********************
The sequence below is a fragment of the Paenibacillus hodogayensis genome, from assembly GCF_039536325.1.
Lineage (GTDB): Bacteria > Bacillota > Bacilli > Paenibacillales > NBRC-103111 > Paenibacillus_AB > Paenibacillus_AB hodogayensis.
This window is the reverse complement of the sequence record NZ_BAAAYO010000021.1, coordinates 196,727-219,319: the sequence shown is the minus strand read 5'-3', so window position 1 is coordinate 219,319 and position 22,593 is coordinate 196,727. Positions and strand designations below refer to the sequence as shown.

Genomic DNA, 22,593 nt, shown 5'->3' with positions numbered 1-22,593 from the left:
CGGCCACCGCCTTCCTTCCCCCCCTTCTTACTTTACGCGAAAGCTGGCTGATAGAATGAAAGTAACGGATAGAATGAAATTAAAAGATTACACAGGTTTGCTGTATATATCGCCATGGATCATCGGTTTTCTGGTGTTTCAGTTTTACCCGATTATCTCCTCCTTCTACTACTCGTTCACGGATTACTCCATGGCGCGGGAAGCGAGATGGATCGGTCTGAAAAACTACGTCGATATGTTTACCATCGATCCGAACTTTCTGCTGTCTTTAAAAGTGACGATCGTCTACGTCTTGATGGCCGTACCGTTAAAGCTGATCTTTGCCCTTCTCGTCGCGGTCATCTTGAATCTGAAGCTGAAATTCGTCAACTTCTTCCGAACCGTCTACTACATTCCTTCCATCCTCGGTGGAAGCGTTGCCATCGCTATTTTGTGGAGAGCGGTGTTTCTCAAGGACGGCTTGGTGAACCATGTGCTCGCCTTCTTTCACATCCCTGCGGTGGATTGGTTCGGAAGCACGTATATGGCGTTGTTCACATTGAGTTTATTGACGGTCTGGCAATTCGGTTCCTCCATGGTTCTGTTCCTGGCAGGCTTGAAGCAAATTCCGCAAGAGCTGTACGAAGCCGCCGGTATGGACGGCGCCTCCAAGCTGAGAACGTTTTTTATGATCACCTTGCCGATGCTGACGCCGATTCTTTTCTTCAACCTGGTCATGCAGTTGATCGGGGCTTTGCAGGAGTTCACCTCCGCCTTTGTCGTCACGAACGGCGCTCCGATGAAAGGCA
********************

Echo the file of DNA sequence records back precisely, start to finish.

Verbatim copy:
The sequence below is a fragment of the Paenibacillus hodogayensis genome, from assembly GCF_039536325.1.
Lineage (GTDB): Bacteria > Bacillota > Bacilli > Paenibacillales > NBRC-103111 > Paenibacillus_AB > Paenibacillus_AB hodogayensis.
This window is the reverse complement of the sequence record NZ_BAAAYO010000021.1, coordinates 196,727-219,319: the sequence shown is the minus strand read 5'-3', so window position 1 is coordinate 219,319 and position 22,593 is coordinate 196,727. Positions and strand designations below refer to the sequence as shown.

Genomic DNA, 22,593 nt, shown 5'->3' with positions numbered 1-22,593 from the left:
CGGCCACCGCCTTCCTTCCCCCCCTTCTTACTTTACGCGAAAGCTGGCTGATAGAATGAAAGTAACGGATAGAATGAAATTAAAAGATTACACAGGTTTGCTGTATATATCGCCATGGATCATCGGTTTTCTGGTGTTTCAGTTTTACCCGATTATCTCCTCCTTCTACTACTCGTTCACGGATTACTCCATGGCGCGGGAAGCGAGATGGATCGGTCTGAAAAACTACGTCGATATGTTTACCATCGATCCGAACTTTCTGCTGTCTTTAAAAGTGACGATCGTCTACGTCTTGATGGCCGTACCGTTAAAGCTGATCTTTGCCCTTCTCGTCGCGGTCATCTTGAATCTGAAGCTGAAATTCGTCAACTTCTTCCGAACCGTCTACTACATTCCTTCCATCCTCGGTGGAAGCGTTGCCATCGCTATTTTGTGGAGAGCGGTGTTTCTCAAGGACGGCTTGGTGAACCATGTGCTCGCCTTCTTTCACATCCCTGCGGTGGATTGGTTCGGAAGCACGTATATGGCGTTGTTCACATTGAGTTTATTGACGGTCTGGCAATTCGGTTCCTCCATGGTTCTGTTCCTGGCAGGCTTGAAGCAAATTCCGCAAGAGCTGTACGAAGCCGCCGGTATGGACGGCGCCTCCAAGCTGAGAACGTTTTTTATGATCACCTTGCCGATGCTGACGCCGATTCTTTTCTTCAACCTGGTCATGCAGTTGATCGGGGCTTTGCAGGAGTTCACCTCCGCCTTTGTCGTCACGAACGGCGCTCCGATGAAAGGCA